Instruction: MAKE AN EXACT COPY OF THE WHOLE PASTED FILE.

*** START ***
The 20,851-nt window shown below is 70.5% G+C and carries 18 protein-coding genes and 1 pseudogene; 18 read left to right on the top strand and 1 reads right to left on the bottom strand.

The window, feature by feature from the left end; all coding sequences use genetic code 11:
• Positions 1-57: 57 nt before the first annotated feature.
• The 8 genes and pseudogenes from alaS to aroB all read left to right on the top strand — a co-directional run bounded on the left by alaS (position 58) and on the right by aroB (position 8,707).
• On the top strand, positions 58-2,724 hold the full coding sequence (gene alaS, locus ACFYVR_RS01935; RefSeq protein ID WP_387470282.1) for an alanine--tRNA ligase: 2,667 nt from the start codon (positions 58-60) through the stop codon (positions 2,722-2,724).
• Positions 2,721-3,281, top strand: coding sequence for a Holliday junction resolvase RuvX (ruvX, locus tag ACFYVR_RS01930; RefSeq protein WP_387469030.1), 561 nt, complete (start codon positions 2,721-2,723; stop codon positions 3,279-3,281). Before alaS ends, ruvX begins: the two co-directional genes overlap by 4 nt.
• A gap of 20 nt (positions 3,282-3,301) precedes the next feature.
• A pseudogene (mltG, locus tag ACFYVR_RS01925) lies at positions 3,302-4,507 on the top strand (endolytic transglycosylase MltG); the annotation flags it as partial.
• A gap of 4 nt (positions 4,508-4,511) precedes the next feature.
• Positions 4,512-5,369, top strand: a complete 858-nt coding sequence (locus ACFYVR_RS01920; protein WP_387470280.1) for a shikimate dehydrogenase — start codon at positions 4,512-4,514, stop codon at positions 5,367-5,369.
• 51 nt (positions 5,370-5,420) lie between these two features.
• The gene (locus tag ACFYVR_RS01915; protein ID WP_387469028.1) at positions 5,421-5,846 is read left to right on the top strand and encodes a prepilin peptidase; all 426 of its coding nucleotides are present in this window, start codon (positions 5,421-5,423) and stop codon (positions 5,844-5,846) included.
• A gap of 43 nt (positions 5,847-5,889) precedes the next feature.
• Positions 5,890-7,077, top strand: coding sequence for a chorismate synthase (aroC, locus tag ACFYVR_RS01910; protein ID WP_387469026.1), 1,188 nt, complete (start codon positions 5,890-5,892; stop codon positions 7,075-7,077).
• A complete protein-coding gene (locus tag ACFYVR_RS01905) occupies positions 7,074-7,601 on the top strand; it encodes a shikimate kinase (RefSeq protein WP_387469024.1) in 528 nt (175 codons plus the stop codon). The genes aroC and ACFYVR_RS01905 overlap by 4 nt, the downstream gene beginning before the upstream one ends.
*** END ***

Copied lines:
The 20,851-nt window shown below is 70.5% G+C and carries 18 protein-coding genes and 1 pseudogene; 18 read left to right on the top strand and 1 reads right to left on the bottom strand.

The window, feature by feature from the left end; all coding sequences use genetic code 11:
• Positions 1-57: 57 nt before the first annotated feature.
• The 8 genes and pseudogenes from alaS to aroB all read left to right on the top strand — a co-directional run bounded on the left by alaS (position 58) and on the right by aroB (position 8,707).
• On the top strand, positions 58-2,724 hold the full coding sequence (gene alaS, locus ACFYVR_RS01935; RefSeq protein ID WP_387470282.1) for an alanine--tRNA ligase: 2,667 nt from the start codon (positions 58-60) through the stop codon (positions 2,722-2,724).
• Positions 2,721-3,281, top strand: coding sequence for a Holliday junction resolvase RuvX (ruvX, locus tag ACFYVR_RS01930; RefSeq protein WP_387469030.1), 561 nt, complete (start codon positions 2,721-2,723; stop codon positions 3,279-3,281). Before alaS ends, ruvX begins: the two co-directional genes overlap by 4 nt.
• A gap of 20 nt (positions 3,282-3,301) precedes the next feature.
• A pseudogene (mltG, locus tag ACFYVR_RS01925) lies at positions 3,302-4,507 on the top strand (endolytic transglycosylase MltG); the annotation flags it as partial.
• A gap of 4 nt (positions 4,508-4,511) precedes the next feature.
• Positions 4,512-5,369, top strand: a complete 858-nt coding sequence (locus ACFYVR_RS01920; protein WP_387470280.1) for a shikimate dehydrogenase — start codon at positions 4,512-4,514, stop codon at positions 5,367-5,369.
• 51 nt (positions 5,370-5,420) lie between these two features.
• The gene (locus tag ACFYVR_RS01915; protein ID WP_387469028.1) at positions 5,421-5,846 is read left to right on the top strand and encodes a prepilin peptidase; all 426 of its coding nucleotides are present in this window, start codon (positions 5,421-5,423) and stop codon (positions 5,844-5,846) included.
• A gap of 43 nt (positions 5,847-5,889) precedes the next feature.
• Positions 5,890-7,077, top strand: coding sequence for a chorismate synthase (aroC, locus tag ACFYVR_RS01910; protein ID WP_387469026.1), 1,188 nt, complete (start codon positions 5,890-5,892; stop codon positions 7,075-7,077).
• A complete protein-coding gene (locus tag ACFYVR_RS01905) occupies positions 7,074-7,601 on the top strand; it encodes a shikimate kinase (RefSeq protein WP_387469024.1) in 528 nt (175 codons plus the stop codon). The genes aroC and ACFYVR_RS01905 overlap by 4 nt, the downstream gene beginning before the upstream one ends.